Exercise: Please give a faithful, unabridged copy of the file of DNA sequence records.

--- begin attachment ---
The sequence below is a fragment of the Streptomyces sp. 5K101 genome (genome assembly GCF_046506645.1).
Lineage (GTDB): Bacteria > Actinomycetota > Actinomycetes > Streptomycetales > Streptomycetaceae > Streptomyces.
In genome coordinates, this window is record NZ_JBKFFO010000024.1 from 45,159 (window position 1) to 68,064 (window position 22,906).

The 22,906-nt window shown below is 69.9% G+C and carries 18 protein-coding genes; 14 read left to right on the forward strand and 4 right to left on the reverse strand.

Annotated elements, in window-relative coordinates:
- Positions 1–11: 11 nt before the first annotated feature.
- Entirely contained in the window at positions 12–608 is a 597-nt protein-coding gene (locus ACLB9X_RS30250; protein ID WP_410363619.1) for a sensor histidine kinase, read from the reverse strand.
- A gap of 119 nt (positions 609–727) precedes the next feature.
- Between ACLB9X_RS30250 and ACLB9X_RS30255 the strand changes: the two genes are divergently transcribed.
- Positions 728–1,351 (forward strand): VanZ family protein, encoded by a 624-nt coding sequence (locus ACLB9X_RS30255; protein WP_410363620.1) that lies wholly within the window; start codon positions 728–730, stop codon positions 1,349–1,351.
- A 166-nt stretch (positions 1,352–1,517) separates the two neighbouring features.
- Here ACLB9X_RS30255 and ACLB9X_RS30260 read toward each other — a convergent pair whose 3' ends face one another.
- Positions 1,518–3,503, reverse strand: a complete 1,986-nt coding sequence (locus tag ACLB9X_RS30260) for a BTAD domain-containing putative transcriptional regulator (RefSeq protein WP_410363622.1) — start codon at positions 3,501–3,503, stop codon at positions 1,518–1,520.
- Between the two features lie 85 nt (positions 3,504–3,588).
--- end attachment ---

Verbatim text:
The sequence below is a fragment of the Streptomyces sp. 5K101 genome (genome assembly GCF_046506645.1).
Lineage (GTDB): Bacteria > Actinomycetota > Actinomycetes > Streptomycetales > Streptomycetaceae > Streptomyces.
In genome coordinates, this window is record NZ_JBKFFO010000024.1 from 45,159 (window position 1) to 68,064 (window position 22,906).

The 22,906-nt window shown below is 69.9% G+C and carries 18 protein-coding genes; 14 read left to right on the forward strand and 4 right to left on the reverse strand.

Annotated elements, in window-relative coordinates:
- Positions 1–11: 11 nt before the first annotated feature.
- Entirely contained in the window at positions 12–608 is a 597-nt protein-coding gene (locus ACLB9X_RS30250; protein ID WP_410363619.1) for a sensor histidine kinase, read from the reverse strand.
- A gap of 119 nt (positions 609–727) precedes the next feature.
- Between ACLB9X_RS30250 and ACLB9X_RS30255 the strand changes: the two genes are divergently transcribed.
- Positions 728–1,351 (forward strand): VanZ family protein, encoded by a 624-nt coding sequence (locus ACLB9X_RS30255; protein WP_410363620.1) that lies wholly within the window; start codon positions 728–730, stop codon positions 1,349–1,351.
- A 166-nt stretch (positions 1,352–1,517) separates the two neighbouring features.
- Here ACLB9X_RS30255 and ACLB9X_RS30260 read toward each other — a convergent pair whose 3' ends face one another.
- Positions 1,518–3,503, reverse strand: a complete 1,986-nt coding sequence (locus tag ACLB9X_RS30260) for a BTAD domain-containing putative transcriptional regulator (RefSeq protein WP_410363622.1) — start codon at positions 3,501–3,503, stop codon at positions 1,518–1,520.
- Between the two features lie 85 nt (positions 3,504–3,588).